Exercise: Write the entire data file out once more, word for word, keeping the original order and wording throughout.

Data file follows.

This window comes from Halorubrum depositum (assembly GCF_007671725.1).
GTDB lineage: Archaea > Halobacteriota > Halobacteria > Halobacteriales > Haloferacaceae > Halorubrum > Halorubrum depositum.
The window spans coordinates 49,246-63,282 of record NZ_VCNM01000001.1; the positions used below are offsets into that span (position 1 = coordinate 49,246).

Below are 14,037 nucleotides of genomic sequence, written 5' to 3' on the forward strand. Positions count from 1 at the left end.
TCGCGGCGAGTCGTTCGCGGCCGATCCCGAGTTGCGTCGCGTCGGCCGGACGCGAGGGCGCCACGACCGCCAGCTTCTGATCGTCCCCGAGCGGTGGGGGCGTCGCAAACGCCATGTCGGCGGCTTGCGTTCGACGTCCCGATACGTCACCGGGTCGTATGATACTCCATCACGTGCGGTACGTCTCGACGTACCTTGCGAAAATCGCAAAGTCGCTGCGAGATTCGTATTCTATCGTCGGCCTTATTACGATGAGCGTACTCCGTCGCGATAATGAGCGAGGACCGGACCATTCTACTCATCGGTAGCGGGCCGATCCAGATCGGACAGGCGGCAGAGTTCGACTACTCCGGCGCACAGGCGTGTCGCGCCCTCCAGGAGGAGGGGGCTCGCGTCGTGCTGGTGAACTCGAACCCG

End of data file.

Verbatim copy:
This window comes from Halorubrum depositum (assembly GCF_007671725.1).
GTDB lineage: Archaea > Halobacteriota > Halobacteria > Halobacteriales > Haloferacaceae > Halorubrum > Halorubrum depositum.
The window spans coordinates 49,246-63,282 of record NZ_VCNM01000001.1; the positions used below are offsets into that span (position 1 = coordinate 49,246).

Below are 14,037 nucleotides of genomic sequence, written 5' to 3' on the forward strand. Positions count from 1 at the left end.
TCGCGGCGAGTCGTTCGCGGCCGATCCCGAGTTGCGTCGCGTCGGCCGGACGCGAGGGCGCCACGACCGCCAGCTTCTGATCGTCCCCGAGCGGTGGGGGCGTCGCAAACGCCATGTCGGCGGCTTGCGTTCGACGTCCCGATACGTCACCGGGTCGTATGATACTCCATCACGTGCGGTACGTCTCGACGTACCTTGCGAAAATCGCAAAGTCGCTGCGAGATTCGTATTCTATCGTCGGCCTTATTACGATGAGCGTACTCCGTCGCGATAATGAGCGAGGACCGGACCATTCTACTCATCGGTAGCGGGCCGATCCAGATCGGACAGGCGGCAGAGTTCGACTACTCCGGCGCACAGGCGTGTCGCGCCCTCCAGGAGGAGGGGGCTCGCGTCGTGCTGGTGAACTCGAACCCG